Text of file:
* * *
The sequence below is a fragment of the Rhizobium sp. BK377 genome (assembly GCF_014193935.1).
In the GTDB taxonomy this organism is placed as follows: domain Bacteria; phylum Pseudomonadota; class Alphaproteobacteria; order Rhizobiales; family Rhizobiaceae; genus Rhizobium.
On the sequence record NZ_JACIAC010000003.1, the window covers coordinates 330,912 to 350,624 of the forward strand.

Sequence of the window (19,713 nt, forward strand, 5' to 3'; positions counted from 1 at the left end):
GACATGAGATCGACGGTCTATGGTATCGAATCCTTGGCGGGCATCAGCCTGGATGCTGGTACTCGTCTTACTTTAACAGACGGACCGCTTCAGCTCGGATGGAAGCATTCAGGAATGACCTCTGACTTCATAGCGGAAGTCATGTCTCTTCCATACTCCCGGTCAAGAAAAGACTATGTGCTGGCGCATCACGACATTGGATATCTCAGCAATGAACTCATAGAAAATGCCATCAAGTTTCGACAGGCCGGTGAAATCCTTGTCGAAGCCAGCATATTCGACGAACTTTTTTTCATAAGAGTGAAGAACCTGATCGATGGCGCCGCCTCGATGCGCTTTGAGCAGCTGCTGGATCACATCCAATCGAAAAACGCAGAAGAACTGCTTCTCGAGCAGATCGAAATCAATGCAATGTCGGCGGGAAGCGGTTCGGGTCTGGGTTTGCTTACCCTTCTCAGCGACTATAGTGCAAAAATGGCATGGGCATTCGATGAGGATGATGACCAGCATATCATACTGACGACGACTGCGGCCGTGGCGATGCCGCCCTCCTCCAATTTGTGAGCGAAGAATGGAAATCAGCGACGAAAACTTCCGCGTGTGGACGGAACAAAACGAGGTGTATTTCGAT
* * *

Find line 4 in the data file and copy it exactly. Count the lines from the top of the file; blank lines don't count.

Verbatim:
Sequence of the window (19,713 nt, forward strand, 5' to 3'; positions counted from 1 at the left end):